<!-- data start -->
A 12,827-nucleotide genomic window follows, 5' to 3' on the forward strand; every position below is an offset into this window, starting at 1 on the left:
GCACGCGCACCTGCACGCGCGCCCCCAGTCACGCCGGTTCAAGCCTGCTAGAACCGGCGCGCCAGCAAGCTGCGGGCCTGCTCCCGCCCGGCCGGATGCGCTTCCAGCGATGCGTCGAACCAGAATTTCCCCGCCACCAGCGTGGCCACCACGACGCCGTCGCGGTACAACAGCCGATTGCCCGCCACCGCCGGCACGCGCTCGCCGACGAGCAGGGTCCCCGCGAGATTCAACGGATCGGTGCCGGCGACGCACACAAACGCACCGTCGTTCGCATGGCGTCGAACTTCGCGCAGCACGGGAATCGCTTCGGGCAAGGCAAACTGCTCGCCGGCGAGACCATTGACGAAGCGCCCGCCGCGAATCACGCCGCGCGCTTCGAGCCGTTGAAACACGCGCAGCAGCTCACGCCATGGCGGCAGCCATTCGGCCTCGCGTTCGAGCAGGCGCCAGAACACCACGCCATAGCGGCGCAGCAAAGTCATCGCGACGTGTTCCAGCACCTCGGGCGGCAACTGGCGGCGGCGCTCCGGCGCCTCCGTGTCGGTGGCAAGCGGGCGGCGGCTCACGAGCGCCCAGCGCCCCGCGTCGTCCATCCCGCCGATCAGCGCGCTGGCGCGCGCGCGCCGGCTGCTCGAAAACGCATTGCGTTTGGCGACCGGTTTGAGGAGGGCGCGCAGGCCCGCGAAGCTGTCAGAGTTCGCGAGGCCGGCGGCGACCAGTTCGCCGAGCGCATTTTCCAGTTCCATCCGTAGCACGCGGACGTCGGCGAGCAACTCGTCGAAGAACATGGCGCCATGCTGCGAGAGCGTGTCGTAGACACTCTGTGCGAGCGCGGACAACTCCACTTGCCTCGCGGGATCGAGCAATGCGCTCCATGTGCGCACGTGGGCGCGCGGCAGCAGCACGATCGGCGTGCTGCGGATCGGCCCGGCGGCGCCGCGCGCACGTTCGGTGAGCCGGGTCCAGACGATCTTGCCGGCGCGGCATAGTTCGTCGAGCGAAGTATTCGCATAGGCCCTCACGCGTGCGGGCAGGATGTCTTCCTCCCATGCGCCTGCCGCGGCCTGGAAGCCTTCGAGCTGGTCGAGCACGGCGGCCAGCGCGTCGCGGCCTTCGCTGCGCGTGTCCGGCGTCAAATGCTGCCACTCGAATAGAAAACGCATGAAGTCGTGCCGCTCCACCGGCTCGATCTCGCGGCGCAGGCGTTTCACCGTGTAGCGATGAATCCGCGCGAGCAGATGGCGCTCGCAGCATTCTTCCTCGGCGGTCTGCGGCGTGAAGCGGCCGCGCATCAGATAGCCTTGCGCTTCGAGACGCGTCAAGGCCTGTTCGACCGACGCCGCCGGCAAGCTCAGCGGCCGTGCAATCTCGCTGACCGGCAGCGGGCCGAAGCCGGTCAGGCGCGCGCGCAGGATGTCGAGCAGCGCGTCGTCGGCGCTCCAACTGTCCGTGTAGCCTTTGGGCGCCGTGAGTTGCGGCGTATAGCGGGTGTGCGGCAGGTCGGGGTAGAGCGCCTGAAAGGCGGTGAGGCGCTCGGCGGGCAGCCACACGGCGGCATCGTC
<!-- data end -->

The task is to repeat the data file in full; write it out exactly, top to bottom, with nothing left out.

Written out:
A 12,827-nucleotide genomic window follows, 5' to 3' on the forward strand; every position below is an offset into this window, starting at 1 on the left:
GCACGCGCACCTGCACGCGCGCCCCCAGTCACGCCGGTTCAAGCCTGCTAGAACCGGCGCGCCAGCAAGCTGCGGGCCTGCTCCCGCCCGGCCGGATGCGCTTCCAGCGATGCGTCGAACCAGAATTTCCCCGCCACCAGCGTGGCCACCACGACGCCGTCGCGGTACAACAGCCGATTGCCCGCCACCGCCGGCACGCGCTCGCCGACGAGCAGGGTCCCCGCGAGATTCAACGGATCGGTGCCGGCGACGCACACAAACGCACCGTCGTTCGCATGGCGTCGAACTTCGCGCAGCACGGGAATCGCTTCGGGCAAGGCAAACTGCTCGCCGGCGAGACCATTGACGAAGCGCCCGCCGCGAATCACGCCGCGCGCTTCGAGCCGTTGAAACACGCGCAGCAGCTCACGCCATGGCGGCAGCCATTCGGCCTCGCGTTCGAGCAGGCGCCAGAACACCACGCCATAGCGGCGCAGCAAAGTCATCGCGACGTGTTCCAGCACCTCGGGCGGCAACTGGCGGCGGCGCTCCGGCGCCTCCGTGTCGGTGGCAAGCGGGCGGCGGCTCACGAGCGCCCAGCGCCCCGCGTCGTCCATCCCGCCGATCAGCGCGCTGGCGCGCGCGCGCCGGCTGCTCGAAAACGCATTGCGTTTGGCGACCGGTTTGAGGAGGGCGCGCAGGCCCGCGAAGCTGTCAGAGTTCGCGAGGCCGGCGGCGACCAGTTCGCCGAGCGCATTTTCCAGTTCCATCCGTAGCACGCGGACGTCGGCGAGCAACTCGTCGAAGAACATGGCGCCATGCTGCGAGAGCGTGTCGTAGACACTCTGTGCGAGCGCGGACAACTCCACTTGCCTCGCGGGATCGAGCAATGCGCTCCATGTGCGCACGTGGGCGCGCGGCAGCAGCACGATCGGCGTGCTGCGGATCGGCCCGGCGGCGCCGCGCGCACGTTCGGTGAGCCGGGTCCAGACGATCTTGCCGGCGCGGCATAGTTCGTCGAGCGAAGTATTCGCATAGGCCCTCACGCGTGCGGGCAGGATGTCTTCCTCCCATGCGCCTGCCGCGGCCTGGAAGCCTTCGAGCTGGTCGAGCACGGCGGCCAGCGCGTCGCGGCCTTCGCTGCGCGTGTCCGGCGTCAAATGCTGCCACTCGAATAGAAAACGCATGAAGTCGTGCCGCTCCACCGGCTCGATCTCGCGGCGCAGGCGTTTCACCGTGTAGCGATGAATCCGCGCGAGCAGATGGCGCTCGCAGCATTCTTCCTCGGCGGTCTGCGGCGTGAAGCGGCCGCGCATCAGATAGCCTTGCGCTTCGAGACGCGTCAAGGCCTGTTCGACCGACGCCGCCGGCAAGCTCAGCGGCCGTGCAATCTCGCTGACCGGCAGCGGGCCGAAGCCGGTCAGGCGCGCGCGCAGGATGTCGAGCAGCGCGTCGTCGGCGCTCCAACTGTCCGTGTAGCCTTTGGGCGCCGTGAGTTGCGGCGTATAGCGGGTGTGCGGCAGGTCGGGGTAGAGCGCCTGAAAGGCGGTGAGGCGCTCGGCGGGCAGCCACACGGCGGCATCGTC